Bubbling under...dis-honorable mention this "viral" web sensation:


Patrick Foisy said...

To continue with the #10 theme, this is the worst song I ever heard. Sometimes, songs are so bad that they end up being good in a kitchy kind of way. This is NOT the case.

Opus - Life Is Life

diskojoe said...

A very entertaining entry. Here's some observations of mine:

1. Jim Reeves was very popular in the UK & Europe, even after his death. I think his song "Distant Drums" held the Who's "My Generation" to #2 in the UK charts.

2. No pass for Phil Collins for his efforts in bringing back the Action? I borrowed a copy of Going Back from the library recently & it was OK, rather pointless, but a good gesture.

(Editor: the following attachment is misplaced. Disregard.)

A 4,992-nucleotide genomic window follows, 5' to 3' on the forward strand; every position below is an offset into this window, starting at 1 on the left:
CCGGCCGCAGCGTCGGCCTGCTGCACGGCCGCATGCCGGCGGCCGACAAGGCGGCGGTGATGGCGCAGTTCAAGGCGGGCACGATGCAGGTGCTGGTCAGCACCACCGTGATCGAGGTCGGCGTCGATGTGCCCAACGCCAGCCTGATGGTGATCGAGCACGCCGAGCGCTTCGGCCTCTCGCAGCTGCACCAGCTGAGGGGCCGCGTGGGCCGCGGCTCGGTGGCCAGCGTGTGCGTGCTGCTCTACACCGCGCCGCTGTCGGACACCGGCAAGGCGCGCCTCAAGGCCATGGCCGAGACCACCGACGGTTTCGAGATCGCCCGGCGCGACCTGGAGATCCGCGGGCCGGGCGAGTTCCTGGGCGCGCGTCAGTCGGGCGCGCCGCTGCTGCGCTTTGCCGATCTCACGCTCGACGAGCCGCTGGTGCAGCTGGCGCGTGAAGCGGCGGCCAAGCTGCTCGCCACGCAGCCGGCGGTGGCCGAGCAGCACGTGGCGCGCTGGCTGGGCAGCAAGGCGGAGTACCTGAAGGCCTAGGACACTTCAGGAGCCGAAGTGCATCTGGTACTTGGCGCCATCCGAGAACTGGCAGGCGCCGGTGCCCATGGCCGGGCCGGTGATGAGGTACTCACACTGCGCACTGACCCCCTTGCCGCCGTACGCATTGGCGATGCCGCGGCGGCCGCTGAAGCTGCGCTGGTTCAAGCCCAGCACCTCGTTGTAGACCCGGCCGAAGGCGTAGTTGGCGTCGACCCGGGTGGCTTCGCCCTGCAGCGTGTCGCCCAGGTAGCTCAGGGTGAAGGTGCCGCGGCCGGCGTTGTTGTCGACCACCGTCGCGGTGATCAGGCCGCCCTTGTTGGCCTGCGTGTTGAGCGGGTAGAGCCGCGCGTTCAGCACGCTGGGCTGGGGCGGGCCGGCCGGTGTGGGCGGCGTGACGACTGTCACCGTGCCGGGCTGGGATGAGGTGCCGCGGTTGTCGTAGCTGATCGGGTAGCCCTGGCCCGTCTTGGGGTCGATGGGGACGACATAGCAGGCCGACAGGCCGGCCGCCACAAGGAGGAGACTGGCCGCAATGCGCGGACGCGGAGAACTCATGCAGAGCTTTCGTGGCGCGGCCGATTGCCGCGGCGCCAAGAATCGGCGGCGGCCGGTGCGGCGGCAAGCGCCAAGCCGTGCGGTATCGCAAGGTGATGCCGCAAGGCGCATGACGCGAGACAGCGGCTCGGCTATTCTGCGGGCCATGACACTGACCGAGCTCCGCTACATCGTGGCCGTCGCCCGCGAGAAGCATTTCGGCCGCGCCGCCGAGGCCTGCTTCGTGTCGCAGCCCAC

Blue Shed Thinking said...

A distinct lack of You're Having My Baby by Paul Anka or Honey by Bobby Goldsboro.

Surely not because you like them?

Monkey said...

"the now fragmented head of Kurt Cobain" - that made my laugh (and although never buying into the Cult of Kurt quite like Nirvana, for my sins).

Wilthomer said...

To each his own Monkey, and as the homies say "respect"! Diskjoe,I've always got a laugh over The Who's indigination over ol' Jim Reeves because I was raised on a staple diet of his stuff via my old man, Phil's Action props cannot erase the stain that is "Easy Lover" and all of his other dreadful 80's pap. Paul Anka's "Having My Baby" along with Captain & Tennille's "Muskrat Love" are serious contenders for a second list!